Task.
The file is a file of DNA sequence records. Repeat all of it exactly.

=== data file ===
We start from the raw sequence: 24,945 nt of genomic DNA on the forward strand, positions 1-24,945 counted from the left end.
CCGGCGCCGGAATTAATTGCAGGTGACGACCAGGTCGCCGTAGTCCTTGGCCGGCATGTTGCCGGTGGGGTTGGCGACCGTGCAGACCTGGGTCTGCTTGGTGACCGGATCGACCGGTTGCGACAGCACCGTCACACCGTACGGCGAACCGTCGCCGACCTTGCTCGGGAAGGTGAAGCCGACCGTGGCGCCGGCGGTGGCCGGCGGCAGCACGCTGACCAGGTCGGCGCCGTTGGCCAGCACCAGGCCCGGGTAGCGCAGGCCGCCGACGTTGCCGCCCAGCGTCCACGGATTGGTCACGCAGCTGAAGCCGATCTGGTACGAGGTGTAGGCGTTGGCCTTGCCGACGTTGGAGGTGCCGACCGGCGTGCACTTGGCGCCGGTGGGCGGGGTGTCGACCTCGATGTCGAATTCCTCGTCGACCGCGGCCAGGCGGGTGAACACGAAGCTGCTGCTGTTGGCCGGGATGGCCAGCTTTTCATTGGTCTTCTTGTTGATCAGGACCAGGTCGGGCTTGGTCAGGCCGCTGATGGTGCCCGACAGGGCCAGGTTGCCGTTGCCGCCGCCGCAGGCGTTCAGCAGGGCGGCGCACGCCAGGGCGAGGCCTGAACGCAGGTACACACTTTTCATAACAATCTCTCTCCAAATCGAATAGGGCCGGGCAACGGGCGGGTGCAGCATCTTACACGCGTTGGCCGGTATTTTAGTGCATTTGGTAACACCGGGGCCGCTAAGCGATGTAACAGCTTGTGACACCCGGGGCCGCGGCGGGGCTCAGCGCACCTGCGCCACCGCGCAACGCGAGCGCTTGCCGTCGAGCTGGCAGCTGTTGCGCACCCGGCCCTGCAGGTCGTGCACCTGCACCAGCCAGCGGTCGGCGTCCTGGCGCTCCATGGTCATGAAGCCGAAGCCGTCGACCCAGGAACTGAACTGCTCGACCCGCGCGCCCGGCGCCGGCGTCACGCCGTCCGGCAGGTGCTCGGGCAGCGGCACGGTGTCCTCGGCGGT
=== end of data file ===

We start from the raw sequence: 24,945 nt of genomic DNA on the forward strand, positions 1-24,945 counted from the left end.
CCGGCGCCGGAATTAATTGCAGGTGACGACCAGGTCGCCGTAGTCCTTGGCCGGCATGTTGCCGGTGGGGTTGGCGACCGTGCAGACCTGGGTCTGCTTGGTGACCGGATCGACCGGTTGCGACAGCACCGTCACACCGTACGGCGAACCGTCGCCGACCTTGCTCGGGAAGGTGAAGCCGACCGTGGCGCCGGCGGTGGCCGGCGGCAGCACGCTGACCAGGTCGGCGCCGTTGGCCAGCACCAGGCCCGGGTAGCGCAGGCCGCCGACGTTGCCGCCCAGCGTCCACGGATTGGTCACGCAGCTGAAGCCGATCTGGTACGAGGTGTAGGCGTTGGCCTTGCCGACGTTGGAGGTGCCGACCGGCGTGCACTTGGCGCCGGTGGGCGGGGTGTCGACCTCGATGTCGAATTCCTCGTCGACCGCGGCCAGGCGGGTGAACACGAAGCTGCTGCTGTTGGCCGGGATGGCCAGCTTTTCATTGGTCTTCTTGTTGATCAGGACCAGGTCGGGCTTGGTCAGGCCGCTGATGGTGCCCGACAGGGCCAGGTTGCCGTTGCCGCCGCCGCAGGCGTTCAGCAGGGCGGCGCACGCCAGGGCGAGGCCTGAACGCAGGTACACACTTTTCATAACAATCTCTCTCCAAATCGAATAGGGCCGGGCAACGGGCGGGTGCAGCATCTTACACGCGTTGGCCGGTATTTTAGTGCATTTGGTAACACCGGGGCCGCTAAGCGATGTAACAGCTTGTGACACCCGGGGCCGCGGCGGGGCTCAGCGCACCTGCGCCACCGCGCAACGCGAGCGCTTGCCGTCGAGCTGGCAGCTGTTGCGCACCCGGCCCTGCAGGTCGTGCACCTGCACCAGCCAGCGGTCGGCGTCCTGGCGCTCCATGGTCATGAAGCCGAAGCCGTCGACCCAGGAACTGAACTGCTCGACCCGCGCGCCCGGCGCCGGCGTCACGCCGTCCGGCAGGTGCTCGGGCAGCGGCACGGTGTCCTCGGCGGT